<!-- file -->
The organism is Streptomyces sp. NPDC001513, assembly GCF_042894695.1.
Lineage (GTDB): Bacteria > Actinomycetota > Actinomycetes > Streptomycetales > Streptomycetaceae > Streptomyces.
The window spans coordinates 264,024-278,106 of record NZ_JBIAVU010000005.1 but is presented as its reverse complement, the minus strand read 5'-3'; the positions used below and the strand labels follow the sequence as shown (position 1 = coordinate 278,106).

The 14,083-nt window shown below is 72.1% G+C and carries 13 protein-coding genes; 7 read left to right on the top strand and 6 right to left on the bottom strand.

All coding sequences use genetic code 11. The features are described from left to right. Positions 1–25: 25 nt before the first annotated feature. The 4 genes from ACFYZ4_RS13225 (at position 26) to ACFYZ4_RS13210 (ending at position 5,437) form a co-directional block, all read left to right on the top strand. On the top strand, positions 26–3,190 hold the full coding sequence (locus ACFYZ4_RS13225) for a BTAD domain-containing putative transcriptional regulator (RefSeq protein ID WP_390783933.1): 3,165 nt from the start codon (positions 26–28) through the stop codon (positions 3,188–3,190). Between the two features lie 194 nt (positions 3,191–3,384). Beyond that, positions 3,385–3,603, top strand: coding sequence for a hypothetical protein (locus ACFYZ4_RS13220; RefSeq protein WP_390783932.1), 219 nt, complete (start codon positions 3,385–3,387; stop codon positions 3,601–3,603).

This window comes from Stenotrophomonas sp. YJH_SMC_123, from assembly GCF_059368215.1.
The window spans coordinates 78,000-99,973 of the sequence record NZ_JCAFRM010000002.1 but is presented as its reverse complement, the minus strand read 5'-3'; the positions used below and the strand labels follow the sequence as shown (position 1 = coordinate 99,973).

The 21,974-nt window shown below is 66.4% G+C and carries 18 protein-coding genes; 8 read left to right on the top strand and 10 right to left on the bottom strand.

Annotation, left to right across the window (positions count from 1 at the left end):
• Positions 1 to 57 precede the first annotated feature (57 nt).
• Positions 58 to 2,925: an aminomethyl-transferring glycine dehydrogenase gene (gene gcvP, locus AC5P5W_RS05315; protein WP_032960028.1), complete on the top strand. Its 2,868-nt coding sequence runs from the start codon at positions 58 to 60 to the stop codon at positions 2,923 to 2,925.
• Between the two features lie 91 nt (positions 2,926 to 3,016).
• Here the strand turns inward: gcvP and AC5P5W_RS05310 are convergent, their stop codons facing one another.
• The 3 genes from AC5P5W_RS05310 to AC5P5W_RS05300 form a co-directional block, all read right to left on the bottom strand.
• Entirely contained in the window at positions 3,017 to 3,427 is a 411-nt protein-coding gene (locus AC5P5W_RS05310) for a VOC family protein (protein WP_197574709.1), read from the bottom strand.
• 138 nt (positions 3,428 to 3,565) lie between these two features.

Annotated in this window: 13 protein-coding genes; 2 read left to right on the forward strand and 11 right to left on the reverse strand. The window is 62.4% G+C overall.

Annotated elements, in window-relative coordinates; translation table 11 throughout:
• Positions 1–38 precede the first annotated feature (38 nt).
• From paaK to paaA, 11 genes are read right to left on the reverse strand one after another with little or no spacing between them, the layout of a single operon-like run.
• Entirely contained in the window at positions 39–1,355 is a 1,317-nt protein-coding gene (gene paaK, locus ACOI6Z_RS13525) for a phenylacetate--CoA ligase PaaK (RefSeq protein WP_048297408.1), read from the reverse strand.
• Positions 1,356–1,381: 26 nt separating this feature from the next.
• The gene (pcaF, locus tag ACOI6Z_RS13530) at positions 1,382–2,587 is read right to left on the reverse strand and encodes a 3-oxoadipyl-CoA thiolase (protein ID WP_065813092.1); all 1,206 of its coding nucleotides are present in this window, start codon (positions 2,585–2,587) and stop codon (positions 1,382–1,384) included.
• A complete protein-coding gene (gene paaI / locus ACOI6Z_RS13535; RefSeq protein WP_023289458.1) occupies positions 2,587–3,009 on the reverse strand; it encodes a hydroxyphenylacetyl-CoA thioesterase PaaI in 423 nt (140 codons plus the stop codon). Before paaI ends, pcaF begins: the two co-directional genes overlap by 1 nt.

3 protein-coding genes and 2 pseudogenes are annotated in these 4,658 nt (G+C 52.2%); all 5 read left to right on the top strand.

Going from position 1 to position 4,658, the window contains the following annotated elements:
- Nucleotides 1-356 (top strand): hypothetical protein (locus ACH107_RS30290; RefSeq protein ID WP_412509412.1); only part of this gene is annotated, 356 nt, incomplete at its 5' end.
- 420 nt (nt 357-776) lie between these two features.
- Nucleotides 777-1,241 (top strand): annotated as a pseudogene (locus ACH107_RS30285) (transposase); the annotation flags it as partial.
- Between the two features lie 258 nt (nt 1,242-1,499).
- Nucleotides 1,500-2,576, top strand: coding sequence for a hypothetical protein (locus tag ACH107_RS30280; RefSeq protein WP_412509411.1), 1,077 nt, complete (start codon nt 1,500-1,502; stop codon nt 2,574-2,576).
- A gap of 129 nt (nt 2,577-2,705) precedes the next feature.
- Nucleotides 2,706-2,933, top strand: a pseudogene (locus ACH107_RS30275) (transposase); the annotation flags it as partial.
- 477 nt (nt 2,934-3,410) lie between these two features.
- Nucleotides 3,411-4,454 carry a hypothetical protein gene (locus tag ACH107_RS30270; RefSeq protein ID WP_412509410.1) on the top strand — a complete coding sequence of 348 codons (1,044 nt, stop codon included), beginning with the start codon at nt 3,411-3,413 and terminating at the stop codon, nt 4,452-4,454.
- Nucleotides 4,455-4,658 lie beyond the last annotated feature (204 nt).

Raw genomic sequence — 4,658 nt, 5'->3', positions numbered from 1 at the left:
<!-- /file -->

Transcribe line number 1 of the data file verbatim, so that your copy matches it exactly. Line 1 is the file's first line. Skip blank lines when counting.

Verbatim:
The organism is Streptomyces sp. NPDC001513, assembly GCF_042894695.1.